The Social and Technical Anatomy of Digital Bodies
Edited By Jaime Banks
Chapter Three: Race & Otherness: The Utopian Promise and Divided Reality (Kristine L. Nowak)
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Race & Otherness
The Utopian Promise and Divided Reality
KRISTINE L. NOWAK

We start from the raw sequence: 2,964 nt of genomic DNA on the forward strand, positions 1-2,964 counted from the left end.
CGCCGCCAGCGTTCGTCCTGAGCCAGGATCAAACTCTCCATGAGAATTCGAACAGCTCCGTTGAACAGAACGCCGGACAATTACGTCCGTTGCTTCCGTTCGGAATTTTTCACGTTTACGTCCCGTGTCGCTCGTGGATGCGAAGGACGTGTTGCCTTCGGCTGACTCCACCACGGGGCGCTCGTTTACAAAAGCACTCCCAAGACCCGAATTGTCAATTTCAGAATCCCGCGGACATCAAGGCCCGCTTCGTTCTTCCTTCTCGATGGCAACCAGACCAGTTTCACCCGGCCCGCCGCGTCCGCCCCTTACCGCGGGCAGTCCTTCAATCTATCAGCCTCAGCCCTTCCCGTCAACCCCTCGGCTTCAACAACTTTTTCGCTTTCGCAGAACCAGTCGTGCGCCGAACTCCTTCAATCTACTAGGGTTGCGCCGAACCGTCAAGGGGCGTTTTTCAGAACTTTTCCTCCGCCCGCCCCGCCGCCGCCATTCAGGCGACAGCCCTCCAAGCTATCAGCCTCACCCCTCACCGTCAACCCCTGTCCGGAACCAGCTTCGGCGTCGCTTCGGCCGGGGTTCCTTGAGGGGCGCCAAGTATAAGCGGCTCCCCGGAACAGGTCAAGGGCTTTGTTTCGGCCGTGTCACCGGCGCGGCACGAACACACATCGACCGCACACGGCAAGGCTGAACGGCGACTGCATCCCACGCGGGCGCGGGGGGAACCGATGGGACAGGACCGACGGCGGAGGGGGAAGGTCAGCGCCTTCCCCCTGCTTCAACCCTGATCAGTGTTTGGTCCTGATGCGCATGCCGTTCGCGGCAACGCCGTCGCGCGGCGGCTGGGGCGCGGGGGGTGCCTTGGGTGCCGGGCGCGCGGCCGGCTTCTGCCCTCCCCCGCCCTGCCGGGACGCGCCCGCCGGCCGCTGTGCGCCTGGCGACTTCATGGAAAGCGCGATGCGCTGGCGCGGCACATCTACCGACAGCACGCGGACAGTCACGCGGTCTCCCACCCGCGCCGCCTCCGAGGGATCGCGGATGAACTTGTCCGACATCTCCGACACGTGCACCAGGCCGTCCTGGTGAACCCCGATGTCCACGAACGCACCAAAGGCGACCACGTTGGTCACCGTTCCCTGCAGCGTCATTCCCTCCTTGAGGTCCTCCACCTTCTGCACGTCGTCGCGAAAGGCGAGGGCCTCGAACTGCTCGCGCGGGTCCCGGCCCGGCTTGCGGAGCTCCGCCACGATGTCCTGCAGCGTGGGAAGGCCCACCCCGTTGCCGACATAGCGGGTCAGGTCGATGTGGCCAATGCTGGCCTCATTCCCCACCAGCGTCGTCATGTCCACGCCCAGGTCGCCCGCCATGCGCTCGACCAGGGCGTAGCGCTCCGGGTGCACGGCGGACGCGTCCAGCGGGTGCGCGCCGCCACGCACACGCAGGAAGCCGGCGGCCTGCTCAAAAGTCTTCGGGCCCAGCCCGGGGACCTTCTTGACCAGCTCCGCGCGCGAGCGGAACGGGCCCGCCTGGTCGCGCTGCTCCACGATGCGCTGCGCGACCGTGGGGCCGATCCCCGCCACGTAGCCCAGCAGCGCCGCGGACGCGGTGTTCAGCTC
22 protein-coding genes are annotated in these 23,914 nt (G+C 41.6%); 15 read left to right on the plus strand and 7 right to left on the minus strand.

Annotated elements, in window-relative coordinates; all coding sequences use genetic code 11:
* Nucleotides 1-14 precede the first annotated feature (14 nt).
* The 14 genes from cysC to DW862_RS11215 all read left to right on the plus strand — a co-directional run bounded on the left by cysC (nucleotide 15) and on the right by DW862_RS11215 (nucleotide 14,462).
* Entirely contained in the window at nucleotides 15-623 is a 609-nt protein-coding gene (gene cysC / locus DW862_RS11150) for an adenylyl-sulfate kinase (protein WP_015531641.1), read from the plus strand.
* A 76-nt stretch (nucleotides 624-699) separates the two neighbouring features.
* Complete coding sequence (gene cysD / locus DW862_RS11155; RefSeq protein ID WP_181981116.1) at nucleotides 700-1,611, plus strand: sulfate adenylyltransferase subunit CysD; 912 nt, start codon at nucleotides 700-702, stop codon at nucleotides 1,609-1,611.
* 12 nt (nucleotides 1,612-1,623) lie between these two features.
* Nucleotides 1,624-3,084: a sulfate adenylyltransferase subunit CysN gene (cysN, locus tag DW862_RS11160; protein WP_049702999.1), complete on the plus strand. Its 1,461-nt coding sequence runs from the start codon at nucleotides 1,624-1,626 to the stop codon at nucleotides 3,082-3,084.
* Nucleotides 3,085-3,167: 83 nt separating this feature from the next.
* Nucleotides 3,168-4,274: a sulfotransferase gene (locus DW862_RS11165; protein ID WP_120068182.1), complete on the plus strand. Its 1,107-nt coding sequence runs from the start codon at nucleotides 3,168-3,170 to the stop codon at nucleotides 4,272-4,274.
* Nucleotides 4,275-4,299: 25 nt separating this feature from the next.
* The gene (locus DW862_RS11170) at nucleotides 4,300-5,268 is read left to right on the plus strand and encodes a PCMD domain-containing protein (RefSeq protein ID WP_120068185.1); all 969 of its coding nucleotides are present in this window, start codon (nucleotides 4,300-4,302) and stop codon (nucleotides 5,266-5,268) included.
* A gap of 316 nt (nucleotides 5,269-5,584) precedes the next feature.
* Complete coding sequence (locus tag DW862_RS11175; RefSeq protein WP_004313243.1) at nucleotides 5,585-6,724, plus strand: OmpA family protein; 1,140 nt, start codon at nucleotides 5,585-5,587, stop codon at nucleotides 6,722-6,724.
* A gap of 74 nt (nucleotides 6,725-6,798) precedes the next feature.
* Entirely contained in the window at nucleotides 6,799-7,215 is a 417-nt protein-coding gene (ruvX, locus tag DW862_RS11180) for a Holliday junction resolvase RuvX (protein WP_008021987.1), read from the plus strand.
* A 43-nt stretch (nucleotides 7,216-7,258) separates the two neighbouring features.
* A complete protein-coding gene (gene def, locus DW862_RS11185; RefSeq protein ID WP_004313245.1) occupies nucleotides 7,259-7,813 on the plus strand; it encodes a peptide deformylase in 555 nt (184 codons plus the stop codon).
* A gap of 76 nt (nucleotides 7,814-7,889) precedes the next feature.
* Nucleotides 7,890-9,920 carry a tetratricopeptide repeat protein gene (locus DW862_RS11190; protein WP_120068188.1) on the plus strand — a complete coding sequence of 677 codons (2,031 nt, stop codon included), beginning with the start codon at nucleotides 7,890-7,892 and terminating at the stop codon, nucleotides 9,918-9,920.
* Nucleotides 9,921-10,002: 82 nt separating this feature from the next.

Imagine walking into a room where you are surrounded by flying pigs, lobsters with three claws, talking unicorns, and a host of human bodies that are different from yours. Consider how you would move and feel if your body was suddenly a different gender, race, or species—the body of an “Other.” This ability to experience “Otherness”—states of being alien to one’s own social identities (Miller, 2008)—in digital spaces emerges from the customization and editability of avatars. Thus, digital avatars can allow people to embody (to be digitally represented by) a digital body that presents another race with different skin color and hair and eyes, or an other species such as an alien, or a fantasy creature. Will people alter gaits, postures, speech, or behaviors when their digital bodies present an Other? How will they shake hands or move if they embody a tree, or a person with only one arm, or a coral reef? The ability to engage in this experimentation with appearance, movement, and interaction can allow people to experience the bodies of others, frequently called identity tourism (Nakamura, 2002). In this way, avatars can give people unique embodiment experiences and perspectives that may allow them to experiment with different parts of own their identities and potentially—even problematically—see Others in a unique light. ← 33 | 34 →
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